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“The feet of our old people bled, our young children cried, and our horses died by the way:” The Removal of the Muscogee People to Present-day Oklahoma

Christopher D. Haveman is the author of Rivers of Sand: Creek Indian Emigration, Relocation, and Ethnic
Cleansing in the American South, and Bending Their Way Onward: Creek Indian Removal in Documents. He is associate professor of History at the University of West Alabama.

Between 1827 and 1837 approximately 23,000 Muscogees emigrated, or were removed, to the West. Christopher Haveman discusses the theft of the Muscogee’s Alabama and Georgia lands, and the hardships the people faced on the home front and during the journey west.

Thank you, Sue. You flatter me; none of that is true.

When I started researching the removal of Muscogee people, I approached the topic with a simple question: how was the federal government able to move 23,000 people, 99% of whom did not want to leave the land of their ancestors, to present-day Oklahoma? How did that happen? To begin to answer that question, you have to look at treaties. After the War of 1812, the federal government dispatched commissioners all through the eastern United States in an attempt to get these Indian nations to sign land cession treaties. They used a number of tactics; they cajoled them, coerced them, threatened them, and in many cases, bullied them.

In the case of the Creeks, and this happens in other parts of the eastern United States, they found someone who could be bought, someone who could be bribed, and this person was William McIntosh. So, the story of Muscogee removal really begins in 1825 with William McIntosh. McIntosh was from the Coweta town and had ceded land to the federal government on two prior occasions, in 1818 and 1821. After the 1821 cession, the National Council, the Creek governing body, passed a law stating that any land cession without the approval of the entire National Council would result in the death of the person responsible. William McIntosh knew the risks involved, but the federal government was offering him tens of thousands of dollars.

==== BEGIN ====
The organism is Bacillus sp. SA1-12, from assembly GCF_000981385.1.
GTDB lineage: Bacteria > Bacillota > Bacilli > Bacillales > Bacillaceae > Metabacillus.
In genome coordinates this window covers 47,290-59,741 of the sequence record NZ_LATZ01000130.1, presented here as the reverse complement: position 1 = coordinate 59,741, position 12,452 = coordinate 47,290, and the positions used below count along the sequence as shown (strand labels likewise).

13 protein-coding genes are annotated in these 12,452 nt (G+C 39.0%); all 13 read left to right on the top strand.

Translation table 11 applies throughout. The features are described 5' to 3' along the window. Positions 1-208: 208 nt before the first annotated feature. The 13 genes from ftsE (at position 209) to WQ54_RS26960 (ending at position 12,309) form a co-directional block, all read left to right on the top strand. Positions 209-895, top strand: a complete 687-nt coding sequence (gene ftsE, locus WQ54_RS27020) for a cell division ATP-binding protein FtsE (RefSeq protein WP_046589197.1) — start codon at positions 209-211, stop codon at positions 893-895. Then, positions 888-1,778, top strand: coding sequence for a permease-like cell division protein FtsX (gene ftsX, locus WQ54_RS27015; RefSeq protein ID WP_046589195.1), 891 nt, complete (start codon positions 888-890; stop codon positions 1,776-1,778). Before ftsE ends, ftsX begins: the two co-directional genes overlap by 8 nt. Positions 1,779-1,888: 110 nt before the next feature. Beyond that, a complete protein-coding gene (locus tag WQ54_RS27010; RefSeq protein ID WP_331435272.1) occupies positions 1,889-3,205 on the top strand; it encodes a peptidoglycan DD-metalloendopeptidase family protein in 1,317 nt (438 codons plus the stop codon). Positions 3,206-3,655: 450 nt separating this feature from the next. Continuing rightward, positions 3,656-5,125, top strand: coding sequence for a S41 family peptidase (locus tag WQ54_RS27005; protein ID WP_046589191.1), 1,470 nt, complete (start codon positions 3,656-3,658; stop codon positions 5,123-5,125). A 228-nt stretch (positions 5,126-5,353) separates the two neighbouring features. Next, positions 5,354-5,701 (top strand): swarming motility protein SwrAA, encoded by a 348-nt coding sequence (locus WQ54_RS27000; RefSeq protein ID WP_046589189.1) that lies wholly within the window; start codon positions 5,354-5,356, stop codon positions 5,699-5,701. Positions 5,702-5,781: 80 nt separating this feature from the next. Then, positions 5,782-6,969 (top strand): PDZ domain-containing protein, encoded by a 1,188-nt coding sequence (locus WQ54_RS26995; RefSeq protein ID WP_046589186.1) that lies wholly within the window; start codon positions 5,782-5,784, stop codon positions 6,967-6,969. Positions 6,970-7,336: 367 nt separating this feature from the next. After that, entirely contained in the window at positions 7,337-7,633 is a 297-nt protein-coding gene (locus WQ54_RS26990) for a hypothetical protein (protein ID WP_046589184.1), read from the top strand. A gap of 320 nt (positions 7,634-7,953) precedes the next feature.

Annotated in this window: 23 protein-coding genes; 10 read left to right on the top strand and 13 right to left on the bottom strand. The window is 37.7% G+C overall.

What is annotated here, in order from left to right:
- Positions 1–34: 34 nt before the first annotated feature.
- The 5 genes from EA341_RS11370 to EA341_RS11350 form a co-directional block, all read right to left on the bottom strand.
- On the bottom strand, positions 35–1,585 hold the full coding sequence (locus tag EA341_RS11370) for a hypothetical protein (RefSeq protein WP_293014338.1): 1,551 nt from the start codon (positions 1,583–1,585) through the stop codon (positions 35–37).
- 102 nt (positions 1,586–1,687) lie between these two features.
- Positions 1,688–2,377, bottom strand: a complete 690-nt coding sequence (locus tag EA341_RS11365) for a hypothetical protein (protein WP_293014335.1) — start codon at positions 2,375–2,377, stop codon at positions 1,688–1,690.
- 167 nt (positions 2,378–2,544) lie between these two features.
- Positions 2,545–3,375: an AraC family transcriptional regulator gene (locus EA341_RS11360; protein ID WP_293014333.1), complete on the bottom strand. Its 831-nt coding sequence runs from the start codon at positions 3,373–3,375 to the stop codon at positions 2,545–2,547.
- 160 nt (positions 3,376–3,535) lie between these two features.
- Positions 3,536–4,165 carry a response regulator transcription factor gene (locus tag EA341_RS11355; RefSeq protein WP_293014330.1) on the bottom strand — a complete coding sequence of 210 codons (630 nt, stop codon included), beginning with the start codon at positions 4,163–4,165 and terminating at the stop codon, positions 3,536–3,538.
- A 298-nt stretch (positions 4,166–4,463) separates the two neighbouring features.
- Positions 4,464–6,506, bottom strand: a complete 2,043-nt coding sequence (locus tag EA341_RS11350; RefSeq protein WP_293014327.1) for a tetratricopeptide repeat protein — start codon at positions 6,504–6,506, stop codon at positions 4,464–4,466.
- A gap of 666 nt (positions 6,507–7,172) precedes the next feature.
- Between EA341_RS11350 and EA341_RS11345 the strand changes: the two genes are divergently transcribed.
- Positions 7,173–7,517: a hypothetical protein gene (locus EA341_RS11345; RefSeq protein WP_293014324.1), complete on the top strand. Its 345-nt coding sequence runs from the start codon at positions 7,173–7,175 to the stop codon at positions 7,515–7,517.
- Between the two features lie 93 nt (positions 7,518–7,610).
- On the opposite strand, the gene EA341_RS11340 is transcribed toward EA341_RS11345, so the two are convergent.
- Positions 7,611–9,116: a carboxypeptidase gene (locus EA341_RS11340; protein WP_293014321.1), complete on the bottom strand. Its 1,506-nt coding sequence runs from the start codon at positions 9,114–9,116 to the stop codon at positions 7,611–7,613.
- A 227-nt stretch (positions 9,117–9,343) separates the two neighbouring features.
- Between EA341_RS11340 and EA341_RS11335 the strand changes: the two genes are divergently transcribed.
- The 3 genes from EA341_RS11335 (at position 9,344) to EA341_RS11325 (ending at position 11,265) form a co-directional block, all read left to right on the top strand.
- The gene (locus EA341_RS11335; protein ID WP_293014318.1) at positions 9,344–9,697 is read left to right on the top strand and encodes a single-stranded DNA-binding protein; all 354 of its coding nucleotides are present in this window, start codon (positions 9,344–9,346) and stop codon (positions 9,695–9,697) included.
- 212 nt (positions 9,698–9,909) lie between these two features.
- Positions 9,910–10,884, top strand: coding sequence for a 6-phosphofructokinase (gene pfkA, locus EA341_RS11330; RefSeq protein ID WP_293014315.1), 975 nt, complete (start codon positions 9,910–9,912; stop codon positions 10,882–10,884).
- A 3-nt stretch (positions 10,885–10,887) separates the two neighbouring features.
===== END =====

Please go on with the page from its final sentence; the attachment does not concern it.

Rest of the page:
They began negotiating in 1824, sometimes in the woods in the middle of the night to avoid detection. Finally, in February of 1825, they presented the treaty to the rest of the Creek Nation, who really had no idea of the scope of this treaty. The Treaty of Indian Springs was a land cession treaty coupled with an immigration component. It wasn’t unique; many treaties throughout the eastern United States were similar, some being just land cession treaties and others including an immigration component.

William McIntosh wanted to move to present-day Oklahoma and had the immigration component added to the treaty. These treaties were diabolical in their design. The Treaty of Indian Springs ceded all Creek lands in Georgia and a large chunk of their Alabama lands to the federal government. Any Creek who wanted to leave could sign up, and the government would pay for their trip west and provide food for a year until they could establish their crops.